Cameron then stressed the importance of economic growth, saying Britain achieved growth during his tenure, creating employment. Eradicating poverty, securing access to clean water and doing other things for poor countries requires money, and thus leadership by wealthy countries is necessary.

Following Cameron’s speech, a panel discussion was held with Cameron, Kenny, Key and Graca Machel, an advocate for women and children. Machel is also the widow of both South African President Nelson Mandela and Mozambican President Samora Machel.

Regarding refugees, Machel argued that 85 percent of refugees in the world flee to developing countries and the scale of refugee movement is growing. She dismissed an allegation that refugees increase terrorism as this stems in part from irresponsible voices on social network sites.

Key echoed Machel as there are many different types of terrorists, noting that the March mosque shooting in Christchurch, New Zealand, was not perpetrated by refugees. Countries should maintain proper programs to accept refugees, he said.

Referring to the SDGs, Cameron said he contributed to the creation of Goal 16, which promotes just, peaceful and inclusive societies, in the process of creating the SDGs — successors of the Millennium Development Goals — as justice is essential to taking sustainable measures to tackle poverty.

The second session, “Action Agendas: Testing Ideas with Experience from Field Realities,” began with a greeting by Koichi Hagiuda, executive acting secretary-general of the Liberal Democratic Party.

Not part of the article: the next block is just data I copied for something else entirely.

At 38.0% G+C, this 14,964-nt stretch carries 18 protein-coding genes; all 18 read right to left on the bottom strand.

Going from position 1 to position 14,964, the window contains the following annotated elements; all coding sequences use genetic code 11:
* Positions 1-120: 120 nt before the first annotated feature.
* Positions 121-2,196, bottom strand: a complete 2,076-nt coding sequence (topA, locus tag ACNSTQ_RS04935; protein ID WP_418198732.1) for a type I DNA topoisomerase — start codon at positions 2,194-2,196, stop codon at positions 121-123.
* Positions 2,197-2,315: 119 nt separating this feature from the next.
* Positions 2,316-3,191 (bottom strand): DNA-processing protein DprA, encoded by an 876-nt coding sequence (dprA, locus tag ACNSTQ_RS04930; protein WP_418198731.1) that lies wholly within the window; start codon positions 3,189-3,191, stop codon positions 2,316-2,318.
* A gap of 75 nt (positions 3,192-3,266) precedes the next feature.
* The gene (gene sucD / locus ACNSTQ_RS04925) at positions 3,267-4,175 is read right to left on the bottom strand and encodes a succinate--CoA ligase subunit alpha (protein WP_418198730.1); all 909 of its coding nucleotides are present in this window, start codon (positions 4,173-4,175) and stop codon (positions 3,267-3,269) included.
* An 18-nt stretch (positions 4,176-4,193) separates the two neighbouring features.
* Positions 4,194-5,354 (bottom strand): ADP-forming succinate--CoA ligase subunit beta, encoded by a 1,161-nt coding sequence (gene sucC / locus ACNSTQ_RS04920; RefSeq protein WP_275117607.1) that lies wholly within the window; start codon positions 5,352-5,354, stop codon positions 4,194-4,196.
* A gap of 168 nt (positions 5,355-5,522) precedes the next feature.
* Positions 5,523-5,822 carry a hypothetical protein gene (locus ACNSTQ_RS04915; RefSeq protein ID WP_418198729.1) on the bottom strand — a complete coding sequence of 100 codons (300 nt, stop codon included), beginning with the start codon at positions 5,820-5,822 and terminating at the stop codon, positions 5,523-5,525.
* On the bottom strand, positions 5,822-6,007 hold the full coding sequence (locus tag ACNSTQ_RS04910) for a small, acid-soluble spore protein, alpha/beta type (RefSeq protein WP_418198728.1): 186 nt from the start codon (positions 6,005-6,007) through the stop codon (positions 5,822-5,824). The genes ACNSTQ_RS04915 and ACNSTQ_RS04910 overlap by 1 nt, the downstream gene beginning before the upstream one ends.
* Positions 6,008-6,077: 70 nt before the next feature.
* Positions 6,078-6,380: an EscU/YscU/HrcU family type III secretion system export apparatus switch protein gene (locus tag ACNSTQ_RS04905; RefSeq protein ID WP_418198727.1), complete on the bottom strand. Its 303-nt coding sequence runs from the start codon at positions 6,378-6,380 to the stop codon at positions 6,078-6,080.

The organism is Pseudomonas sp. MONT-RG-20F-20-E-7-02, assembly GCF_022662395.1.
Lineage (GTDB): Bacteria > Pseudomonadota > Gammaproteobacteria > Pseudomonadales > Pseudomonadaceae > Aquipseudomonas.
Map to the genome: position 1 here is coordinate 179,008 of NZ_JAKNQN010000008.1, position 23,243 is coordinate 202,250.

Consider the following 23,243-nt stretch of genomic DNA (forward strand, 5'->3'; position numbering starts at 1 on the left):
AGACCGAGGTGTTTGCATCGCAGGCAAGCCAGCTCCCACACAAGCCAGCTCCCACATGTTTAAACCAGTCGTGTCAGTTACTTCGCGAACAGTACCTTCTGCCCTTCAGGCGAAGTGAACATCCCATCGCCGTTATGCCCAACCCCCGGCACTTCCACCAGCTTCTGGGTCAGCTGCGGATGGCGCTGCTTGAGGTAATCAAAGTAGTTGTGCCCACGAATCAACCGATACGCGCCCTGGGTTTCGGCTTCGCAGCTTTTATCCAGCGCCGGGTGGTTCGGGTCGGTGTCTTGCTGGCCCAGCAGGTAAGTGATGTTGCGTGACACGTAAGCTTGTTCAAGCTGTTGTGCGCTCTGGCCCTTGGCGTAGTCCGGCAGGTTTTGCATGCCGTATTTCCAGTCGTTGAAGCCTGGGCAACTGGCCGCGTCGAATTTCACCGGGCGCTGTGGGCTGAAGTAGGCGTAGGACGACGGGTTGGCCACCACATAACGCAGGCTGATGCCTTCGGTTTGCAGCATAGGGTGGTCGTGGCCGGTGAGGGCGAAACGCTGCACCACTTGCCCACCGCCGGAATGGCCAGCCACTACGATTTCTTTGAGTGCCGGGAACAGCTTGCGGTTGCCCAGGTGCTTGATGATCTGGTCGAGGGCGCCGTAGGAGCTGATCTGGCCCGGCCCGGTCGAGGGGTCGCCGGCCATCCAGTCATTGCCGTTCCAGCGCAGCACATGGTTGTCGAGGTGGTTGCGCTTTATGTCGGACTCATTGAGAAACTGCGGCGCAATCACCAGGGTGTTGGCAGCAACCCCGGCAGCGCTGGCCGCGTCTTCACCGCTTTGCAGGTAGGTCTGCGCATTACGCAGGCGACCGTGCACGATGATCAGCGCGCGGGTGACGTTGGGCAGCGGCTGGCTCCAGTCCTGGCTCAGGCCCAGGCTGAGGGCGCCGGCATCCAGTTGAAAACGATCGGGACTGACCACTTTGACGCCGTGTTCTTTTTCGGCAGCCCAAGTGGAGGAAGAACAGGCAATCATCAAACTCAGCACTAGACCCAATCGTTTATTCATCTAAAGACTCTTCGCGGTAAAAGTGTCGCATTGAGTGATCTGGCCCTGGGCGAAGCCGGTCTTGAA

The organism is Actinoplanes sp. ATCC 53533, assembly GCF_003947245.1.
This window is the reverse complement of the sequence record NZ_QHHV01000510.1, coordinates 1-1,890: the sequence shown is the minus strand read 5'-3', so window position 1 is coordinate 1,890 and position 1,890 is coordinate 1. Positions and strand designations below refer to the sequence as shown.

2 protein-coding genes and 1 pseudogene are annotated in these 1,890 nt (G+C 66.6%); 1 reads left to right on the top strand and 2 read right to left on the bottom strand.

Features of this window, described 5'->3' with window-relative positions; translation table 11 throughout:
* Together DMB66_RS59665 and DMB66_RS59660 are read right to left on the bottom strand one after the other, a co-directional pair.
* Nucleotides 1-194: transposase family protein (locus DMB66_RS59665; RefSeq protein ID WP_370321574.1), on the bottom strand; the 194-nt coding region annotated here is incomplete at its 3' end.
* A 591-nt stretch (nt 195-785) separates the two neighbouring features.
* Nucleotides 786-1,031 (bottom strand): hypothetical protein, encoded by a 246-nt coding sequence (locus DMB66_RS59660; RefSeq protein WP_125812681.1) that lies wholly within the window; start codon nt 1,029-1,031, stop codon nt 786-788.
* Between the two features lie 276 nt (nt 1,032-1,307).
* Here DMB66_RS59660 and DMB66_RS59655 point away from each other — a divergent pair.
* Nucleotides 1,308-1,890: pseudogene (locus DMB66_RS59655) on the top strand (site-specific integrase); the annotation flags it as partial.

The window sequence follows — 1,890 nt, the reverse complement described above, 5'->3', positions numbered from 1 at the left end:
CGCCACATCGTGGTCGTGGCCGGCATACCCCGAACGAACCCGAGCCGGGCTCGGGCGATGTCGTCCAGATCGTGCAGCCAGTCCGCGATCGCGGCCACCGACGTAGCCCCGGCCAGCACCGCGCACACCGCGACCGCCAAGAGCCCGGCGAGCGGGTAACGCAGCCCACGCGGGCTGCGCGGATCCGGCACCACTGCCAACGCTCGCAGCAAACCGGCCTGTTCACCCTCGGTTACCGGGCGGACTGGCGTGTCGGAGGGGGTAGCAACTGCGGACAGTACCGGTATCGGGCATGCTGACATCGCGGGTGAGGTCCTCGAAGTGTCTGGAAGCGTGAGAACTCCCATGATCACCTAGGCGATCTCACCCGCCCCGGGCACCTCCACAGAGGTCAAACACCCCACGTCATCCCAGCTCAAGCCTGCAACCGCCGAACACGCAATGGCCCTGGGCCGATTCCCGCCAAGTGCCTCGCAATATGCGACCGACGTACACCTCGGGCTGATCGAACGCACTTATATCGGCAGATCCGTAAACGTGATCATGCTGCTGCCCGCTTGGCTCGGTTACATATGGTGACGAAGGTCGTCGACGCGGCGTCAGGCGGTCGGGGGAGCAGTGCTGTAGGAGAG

“Japanese live their lives cherishing peace,” said Hagiuda, who read a message from Prime Minister Shinzo Abe. “I believe in the significance of the G20 Interfaith Forum Japan 2019 and I have high expectations for its positive influence.”

A panel discussion followed, moderated by former Archbishop of Canterbury George Carey. The panelists were Gerrit Gong of the Quorum of the Twelve Apostles of the Church of Latter-day Saints; Bishop Emeritus of Oslo Gunnar Stalsett; Denise Coghlan of the Jesuit Refugee Service in Cambodia and a Nobel Peace Prize laureate; KAICIID Senior Advisor Mohammed Abu-Nimer; Ganoune Diop, director of Public Affairs and Religious Liberty, of the Seventh-day Adventist Church; and Adventist Development and Relief Association President Jonathan Duffy.

Gong discussed the importance of environmental preservation by quoting the late Emperor Showa, “Why haven’t I seen butterflies lately?” He also noted local volunteers in Haiti’s efforts to plant 25,000 trees, stressing the need to initiate more such activities. Stalsett talked about movements looking to secure equal rights for all ethnic groups in Myanmar.

Coghlan focused on youths, calling for the eradication of human trafficking. “Slave labor and human trafficking are crimes against humanity,” she said. Abu-Nimer stressed the need to understand and accept differences and noted that dialogue is essential.